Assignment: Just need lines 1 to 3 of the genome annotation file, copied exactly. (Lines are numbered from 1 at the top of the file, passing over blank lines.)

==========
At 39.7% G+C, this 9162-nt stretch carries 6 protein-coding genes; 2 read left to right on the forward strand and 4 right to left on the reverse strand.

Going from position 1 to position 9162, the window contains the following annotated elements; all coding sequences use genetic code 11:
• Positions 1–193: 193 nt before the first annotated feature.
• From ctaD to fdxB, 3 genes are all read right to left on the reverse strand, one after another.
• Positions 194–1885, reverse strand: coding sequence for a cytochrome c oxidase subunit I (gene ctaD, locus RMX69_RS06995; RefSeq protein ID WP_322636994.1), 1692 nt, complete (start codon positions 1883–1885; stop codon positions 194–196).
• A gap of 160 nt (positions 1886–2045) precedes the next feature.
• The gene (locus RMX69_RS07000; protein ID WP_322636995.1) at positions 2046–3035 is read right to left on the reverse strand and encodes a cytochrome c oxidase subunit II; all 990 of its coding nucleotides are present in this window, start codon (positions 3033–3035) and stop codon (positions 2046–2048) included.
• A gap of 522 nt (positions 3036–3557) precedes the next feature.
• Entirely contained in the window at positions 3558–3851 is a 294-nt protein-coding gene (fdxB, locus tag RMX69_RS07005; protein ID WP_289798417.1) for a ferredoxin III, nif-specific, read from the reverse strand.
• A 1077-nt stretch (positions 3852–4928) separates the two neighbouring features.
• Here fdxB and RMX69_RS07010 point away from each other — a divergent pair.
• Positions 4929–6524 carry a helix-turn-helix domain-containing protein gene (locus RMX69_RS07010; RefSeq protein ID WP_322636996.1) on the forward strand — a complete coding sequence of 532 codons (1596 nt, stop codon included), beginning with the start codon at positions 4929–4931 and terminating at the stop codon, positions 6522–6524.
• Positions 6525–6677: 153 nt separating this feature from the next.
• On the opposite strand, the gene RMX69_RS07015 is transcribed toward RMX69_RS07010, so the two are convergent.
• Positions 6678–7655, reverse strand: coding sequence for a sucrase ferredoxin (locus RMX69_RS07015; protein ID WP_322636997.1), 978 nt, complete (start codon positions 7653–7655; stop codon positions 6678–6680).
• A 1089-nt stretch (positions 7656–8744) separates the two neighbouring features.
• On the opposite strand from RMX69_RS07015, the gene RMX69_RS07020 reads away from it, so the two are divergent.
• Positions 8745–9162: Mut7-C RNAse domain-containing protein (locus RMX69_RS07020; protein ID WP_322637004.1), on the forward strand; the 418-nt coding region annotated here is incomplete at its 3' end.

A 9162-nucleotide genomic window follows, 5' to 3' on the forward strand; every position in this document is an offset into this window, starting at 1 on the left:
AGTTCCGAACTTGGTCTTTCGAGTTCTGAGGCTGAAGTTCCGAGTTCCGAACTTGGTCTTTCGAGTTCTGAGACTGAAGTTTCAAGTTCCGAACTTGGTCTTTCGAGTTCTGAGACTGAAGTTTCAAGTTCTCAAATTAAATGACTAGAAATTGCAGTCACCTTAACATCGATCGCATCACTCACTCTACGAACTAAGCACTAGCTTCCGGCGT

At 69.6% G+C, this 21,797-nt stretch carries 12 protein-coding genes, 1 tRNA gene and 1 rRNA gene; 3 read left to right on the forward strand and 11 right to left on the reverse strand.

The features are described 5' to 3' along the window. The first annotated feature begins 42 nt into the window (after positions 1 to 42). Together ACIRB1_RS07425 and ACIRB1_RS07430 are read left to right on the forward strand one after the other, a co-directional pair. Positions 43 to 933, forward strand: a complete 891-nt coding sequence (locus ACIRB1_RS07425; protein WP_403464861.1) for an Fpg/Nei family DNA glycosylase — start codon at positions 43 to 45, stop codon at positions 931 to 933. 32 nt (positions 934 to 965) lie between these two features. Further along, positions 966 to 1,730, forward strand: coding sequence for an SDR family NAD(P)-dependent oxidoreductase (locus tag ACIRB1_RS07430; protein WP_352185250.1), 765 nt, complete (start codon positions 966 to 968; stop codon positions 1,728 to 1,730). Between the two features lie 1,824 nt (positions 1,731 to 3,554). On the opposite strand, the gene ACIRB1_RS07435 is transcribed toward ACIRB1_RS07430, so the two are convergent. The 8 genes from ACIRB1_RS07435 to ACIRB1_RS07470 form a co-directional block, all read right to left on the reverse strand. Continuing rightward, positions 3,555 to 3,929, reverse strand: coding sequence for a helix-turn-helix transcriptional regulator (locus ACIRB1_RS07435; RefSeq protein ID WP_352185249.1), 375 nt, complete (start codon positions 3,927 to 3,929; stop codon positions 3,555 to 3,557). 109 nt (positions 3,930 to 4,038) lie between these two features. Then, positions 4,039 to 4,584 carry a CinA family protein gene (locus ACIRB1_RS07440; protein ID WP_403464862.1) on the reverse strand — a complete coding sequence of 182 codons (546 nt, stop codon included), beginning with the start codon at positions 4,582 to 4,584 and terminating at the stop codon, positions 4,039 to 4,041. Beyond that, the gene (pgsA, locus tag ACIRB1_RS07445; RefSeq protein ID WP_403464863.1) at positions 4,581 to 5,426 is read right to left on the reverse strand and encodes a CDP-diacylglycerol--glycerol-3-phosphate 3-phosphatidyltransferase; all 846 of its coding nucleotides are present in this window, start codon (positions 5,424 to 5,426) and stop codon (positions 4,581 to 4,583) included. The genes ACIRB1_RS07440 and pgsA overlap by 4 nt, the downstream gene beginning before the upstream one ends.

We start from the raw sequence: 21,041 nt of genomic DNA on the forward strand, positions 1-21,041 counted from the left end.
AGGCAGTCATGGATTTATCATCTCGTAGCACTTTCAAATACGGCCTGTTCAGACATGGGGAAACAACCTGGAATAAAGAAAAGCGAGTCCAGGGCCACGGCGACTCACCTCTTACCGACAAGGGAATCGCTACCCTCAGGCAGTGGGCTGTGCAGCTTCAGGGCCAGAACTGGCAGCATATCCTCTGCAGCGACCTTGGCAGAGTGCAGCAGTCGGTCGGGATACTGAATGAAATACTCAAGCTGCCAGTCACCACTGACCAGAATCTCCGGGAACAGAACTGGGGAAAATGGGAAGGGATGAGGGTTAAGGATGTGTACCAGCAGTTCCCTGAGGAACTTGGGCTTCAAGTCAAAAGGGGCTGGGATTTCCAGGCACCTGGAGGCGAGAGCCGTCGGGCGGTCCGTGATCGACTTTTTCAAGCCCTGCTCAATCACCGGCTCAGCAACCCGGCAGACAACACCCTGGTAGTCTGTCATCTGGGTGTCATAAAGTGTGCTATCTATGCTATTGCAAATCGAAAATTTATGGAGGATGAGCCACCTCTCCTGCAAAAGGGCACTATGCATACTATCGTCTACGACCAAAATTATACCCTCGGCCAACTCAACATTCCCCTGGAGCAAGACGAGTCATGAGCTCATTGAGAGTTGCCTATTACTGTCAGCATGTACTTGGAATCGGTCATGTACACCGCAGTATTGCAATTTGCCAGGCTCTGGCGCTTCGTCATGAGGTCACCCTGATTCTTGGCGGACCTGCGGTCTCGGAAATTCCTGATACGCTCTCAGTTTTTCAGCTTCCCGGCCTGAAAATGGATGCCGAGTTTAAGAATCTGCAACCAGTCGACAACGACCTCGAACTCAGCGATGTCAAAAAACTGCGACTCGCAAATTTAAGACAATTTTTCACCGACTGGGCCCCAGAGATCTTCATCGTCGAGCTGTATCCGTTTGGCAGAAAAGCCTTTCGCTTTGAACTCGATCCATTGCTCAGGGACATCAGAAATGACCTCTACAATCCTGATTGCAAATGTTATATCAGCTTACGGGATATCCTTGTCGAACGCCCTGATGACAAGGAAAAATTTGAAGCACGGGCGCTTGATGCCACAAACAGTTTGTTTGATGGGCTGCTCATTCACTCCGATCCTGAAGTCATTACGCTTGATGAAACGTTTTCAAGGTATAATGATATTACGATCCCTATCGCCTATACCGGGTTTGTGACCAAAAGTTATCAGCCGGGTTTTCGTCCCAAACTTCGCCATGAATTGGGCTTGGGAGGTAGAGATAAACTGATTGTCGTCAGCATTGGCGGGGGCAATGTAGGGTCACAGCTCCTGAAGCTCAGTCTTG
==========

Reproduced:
At 39.7% G+C, this 9162-nt stretch carries 6 protein-coding genes; 2 read left to right on the forward strand and 4 right to left on the reverse strand.

Going from position 1 to position 9162, the window contains the following annotated elements; all coding sequences use genetic code 11:
• Positions 1–193: 193 nt before the first annotated feature.